Maggie: Sources tell CBS News that investigators are trying to identify a person, described as a “young white man,” who was standing in the crowd near the scene of the second bombing just before that device exploded. A surveillance camera at a nearby Lord & Taylor department store captured images of the man who was carrying a backpack and talking on a cell phone. Sources say he was wearing a black jacket, grey hoodie and a white baseball cap, which was backwards on his head. Officials say the man, who seemed to be alone, put the backpack on the ground. Then when the first explosion occurred at the finish line, about 100 yards away, he took off. Just a few seconds later, the second bomb exploded near where the man had been standing.
Investigators are now are going through cell phone logs to determine who made calls from that location near the time of the explosions. Sources tell CBS the FBI is working with a list of names of cell phone owners and is trying to match one of them to the unknown man on the surveillance tape.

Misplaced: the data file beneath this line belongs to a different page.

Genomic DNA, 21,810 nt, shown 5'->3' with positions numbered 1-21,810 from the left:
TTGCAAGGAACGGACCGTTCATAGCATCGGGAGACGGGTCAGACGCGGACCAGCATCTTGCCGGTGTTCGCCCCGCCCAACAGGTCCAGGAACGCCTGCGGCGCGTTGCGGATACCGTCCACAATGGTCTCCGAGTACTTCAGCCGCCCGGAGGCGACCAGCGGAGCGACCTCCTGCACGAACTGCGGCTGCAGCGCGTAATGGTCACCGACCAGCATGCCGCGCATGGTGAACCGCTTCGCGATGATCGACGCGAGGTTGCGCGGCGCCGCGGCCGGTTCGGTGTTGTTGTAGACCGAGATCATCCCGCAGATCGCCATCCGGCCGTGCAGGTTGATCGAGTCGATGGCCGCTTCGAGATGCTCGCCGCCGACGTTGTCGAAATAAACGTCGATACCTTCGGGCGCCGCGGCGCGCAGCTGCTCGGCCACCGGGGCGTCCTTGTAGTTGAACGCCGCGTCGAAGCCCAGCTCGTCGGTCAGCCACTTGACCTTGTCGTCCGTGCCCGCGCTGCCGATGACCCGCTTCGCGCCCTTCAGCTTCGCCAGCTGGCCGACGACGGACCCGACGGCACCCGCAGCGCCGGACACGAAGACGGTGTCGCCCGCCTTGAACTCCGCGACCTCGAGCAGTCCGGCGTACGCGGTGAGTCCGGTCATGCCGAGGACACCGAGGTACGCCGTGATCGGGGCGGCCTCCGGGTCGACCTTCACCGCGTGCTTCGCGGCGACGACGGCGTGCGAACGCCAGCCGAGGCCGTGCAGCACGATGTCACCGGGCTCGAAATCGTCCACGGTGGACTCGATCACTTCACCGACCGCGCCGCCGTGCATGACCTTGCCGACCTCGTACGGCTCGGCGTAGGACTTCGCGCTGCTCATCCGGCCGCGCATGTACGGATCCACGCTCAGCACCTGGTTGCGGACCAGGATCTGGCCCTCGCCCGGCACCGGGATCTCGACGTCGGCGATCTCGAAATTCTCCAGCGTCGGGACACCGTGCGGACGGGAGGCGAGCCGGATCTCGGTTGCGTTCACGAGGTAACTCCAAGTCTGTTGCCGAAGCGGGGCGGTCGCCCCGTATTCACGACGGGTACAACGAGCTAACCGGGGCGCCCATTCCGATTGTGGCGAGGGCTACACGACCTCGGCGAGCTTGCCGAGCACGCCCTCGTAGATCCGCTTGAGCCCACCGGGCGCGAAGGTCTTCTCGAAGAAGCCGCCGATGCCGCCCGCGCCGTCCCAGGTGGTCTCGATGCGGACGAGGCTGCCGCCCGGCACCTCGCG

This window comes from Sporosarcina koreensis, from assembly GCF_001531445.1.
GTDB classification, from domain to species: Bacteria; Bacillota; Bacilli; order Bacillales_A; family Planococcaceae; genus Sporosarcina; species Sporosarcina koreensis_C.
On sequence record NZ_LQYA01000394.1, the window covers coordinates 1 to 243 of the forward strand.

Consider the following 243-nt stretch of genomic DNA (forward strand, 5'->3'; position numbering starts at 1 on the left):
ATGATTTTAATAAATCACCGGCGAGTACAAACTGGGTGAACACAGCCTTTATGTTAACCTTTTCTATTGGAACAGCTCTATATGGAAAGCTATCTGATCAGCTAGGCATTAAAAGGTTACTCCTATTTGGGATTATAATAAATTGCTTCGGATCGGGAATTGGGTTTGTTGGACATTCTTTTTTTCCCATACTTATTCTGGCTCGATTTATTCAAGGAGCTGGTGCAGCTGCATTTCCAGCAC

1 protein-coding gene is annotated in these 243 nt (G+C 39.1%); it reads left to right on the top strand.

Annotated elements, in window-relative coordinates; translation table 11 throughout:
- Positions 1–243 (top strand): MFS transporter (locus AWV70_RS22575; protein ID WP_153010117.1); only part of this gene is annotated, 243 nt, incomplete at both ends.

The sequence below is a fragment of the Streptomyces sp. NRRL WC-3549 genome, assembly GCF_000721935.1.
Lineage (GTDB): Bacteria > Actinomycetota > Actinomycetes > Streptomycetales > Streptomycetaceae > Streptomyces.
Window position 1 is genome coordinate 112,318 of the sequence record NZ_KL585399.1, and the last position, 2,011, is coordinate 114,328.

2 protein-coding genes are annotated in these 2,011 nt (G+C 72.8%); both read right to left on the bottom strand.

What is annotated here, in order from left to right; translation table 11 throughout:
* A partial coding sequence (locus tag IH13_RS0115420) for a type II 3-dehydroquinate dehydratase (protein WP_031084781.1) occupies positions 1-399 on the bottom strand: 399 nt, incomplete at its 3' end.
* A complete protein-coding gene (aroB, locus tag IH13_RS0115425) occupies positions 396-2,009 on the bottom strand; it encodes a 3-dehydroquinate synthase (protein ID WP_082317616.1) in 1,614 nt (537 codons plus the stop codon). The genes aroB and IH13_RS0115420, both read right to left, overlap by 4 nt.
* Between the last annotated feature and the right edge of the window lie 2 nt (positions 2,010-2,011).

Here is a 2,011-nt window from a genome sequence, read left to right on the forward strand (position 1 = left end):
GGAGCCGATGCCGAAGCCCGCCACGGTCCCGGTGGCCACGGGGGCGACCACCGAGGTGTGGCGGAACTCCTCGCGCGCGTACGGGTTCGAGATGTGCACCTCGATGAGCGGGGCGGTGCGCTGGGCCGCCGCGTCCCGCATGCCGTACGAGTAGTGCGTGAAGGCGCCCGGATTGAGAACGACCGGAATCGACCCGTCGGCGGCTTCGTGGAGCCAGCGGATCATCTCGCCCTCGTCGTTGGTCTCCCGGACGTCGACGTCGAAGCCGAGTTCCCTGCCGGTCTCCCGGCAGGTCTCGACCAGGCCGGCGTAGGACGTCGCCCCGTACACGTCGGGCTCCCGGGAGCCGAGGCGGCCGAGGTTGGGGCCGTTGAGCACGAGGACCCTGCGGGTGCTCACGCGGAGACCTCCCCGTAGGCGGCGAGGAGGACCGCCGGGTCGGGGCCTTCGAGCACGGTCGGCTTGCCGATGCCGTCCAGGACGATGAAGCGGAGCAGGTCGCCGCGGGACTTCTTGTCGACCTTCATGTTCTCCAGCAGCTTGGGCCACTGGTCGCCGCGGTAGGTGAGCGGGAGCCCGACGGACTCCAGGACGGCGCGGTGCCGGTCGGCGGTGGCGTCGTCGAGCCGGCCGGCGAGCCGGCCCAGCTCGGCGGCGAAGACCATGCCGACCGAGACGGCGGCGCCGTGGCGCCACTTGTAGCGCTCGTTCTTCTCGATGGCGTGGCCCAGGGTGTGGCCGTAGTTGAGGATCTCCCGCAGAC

Forensic experts are now expected to try to use facial recognition software and compare the images from the surveillance camera to photo IDs connected to known cell phone users.
Investigators are now comparing the bombs that were used here in Boston to other explosives used in terror attacks around the world.
Officials say the two bombs that exploded during the marathon were improvised explosive devices, or IEDs – homemade bombs that were meant to inflict mass casualties and cause devastating damage. The devices were filled with BBs, ball bearings and nails.
Sources say the bombs were hidden in black nylon backpacks and housed inside sealable metal pots called pressure cookers. Pressure cooker bombs can help boost the power of relatively small devices by briefly constraining the blast. And when the cookers do explode, they can add large chunks of metal to the shrapnel spray.
Ed Davis: There has been debris recovered from some of the rooftops nearby as well as some of the debris has been embedded in some of the buildings nearby. So that gives you just, kind of, the scope of the power of the blast.
Maggie: The IEDs have been popular with terrorists. Al-Qaeda published a how-to recipe in an online Jihadi magazine. Seven of the bombs were used in a 2006 attack on trains in Mumbai, India.
In 2004 and 2010, the Department of Homeland Security warned law enforcement that pressure cooker bombs could present a threat in the U.S.
Investigators were able to stop a planned attack on Times Square in 2010, and they found a pressure cooker among the bomb components in the back of an SUV.
In Boston, Maggie Rulli, Channel One News.